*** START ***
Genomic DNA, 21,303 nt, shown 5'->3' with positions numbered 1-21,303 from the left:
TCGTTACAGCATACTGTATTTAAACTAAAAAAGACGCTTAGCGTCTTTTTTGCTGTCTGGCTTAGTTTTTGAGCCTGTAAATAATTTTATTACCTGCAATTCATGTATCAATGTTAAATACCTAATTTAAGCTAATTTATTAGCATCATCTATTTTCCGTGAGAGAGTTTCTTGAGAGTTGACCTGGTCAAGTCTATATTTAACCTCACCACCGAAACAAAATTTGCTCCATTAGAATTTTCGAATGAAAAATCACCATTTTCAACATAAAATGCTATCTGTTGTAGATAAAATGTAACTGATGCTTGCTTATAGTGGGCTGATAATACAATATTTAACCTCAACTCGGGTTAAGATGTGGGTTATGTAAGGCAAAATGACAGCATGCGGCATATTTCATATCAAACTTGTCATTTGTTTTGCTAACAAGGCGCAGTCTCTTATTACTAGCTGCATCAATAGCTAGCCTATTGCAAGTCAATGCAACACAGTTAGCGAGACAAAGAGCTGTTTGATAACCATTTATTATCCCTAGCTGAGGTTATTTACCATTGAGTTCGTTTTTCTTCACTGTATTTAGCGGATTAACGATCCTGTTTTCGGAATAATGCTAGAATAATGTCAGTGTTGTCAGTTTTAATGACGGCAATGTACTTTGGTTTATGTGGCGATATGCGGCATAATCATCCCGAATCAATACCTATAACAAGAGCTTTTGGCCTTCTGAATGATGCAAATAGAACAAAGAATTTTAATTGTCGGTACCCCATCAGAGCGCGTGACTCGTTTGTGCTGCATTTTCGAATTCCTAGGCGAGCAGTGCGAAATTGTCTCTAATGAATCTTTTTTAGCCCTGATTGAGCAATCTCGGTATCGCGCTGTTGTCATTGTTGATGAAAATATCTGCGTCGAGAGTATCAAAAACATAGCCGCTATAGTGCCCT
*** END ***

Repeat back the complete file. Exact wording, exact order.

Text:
Genomic DNA, 21,303 nt, shown 5'->3' with positions numbered 1-21,303 from the left:
TCGTTACAGCATACTGTATTTAAACTAAAAAAGACGCTTAGCGTCTTTTTTGCTGTCTGGCTTAGTTTTTGAGCCTGTAAATAATTTTATTACCTGCAATTCATGTATCAATGTTAAATACCTAATTTAAGCTAATTTATTAGCATCATCTATTTTCCGTGAGAGAGTTTCTTGAGAGTTGACCTGGTCAAGTCTATATTTAACCTCACCACCGAAACAAAATTTGCTCCATTAGAATTTTCGAATGAAAAATCACCATTTTCAACATAAAATGCTATCTGTTGTAGATAAAATGTAACTGATGCTTGCTTATAGTGGGCTGATAATACAATATTTAACCTCAACTCGGGTTAAGATGTGGGTTATGTAAGGCAAAATGACAGCATGCGGCATATTTCATATCAAACTTGTCATTTGTTTTGCTAACAAGGCGCAGTCTCTTATTACTAGCTGCATCAATAGCTAGCCTATTGCAAGTCAATGCAACACAGTTAGCGAGACAAAGAGCTGTTTGATAACCATTTATTATCCCTAGCTGAGGTTATTTACCATTGAGTTCGTTTTTCTTCACTGTATTTAGCGGATTAACGATCCTGTTTTCGGAATAATGCTAGAATAATGTCAGTGTTGTCAGTTTTAATGACGGCAATGTACTTTGGTTTATGTGGCGATATGCGGCATAATCATCCCGAATCAATACCTATAACAAGAGCTTTTGGCCTTCTGAATGATGCAAATAGAACAAAGAATTTTAATTGTCGGTACCCCATCAGAGCGCGTGACTCGTTTGTGCTGCATTTTCGAATTCCTAGGCGAGCAGTGCGAAATTGTCTCTAATGAATCTTTTTTAGCCCTGATTGAGCAATCTCGGTATCGCGCTGTTGTCATTGTTGATGAAAATATCTGCGTCGAGAGTATCAAAAACATAGCCGCTATAGTGCCCT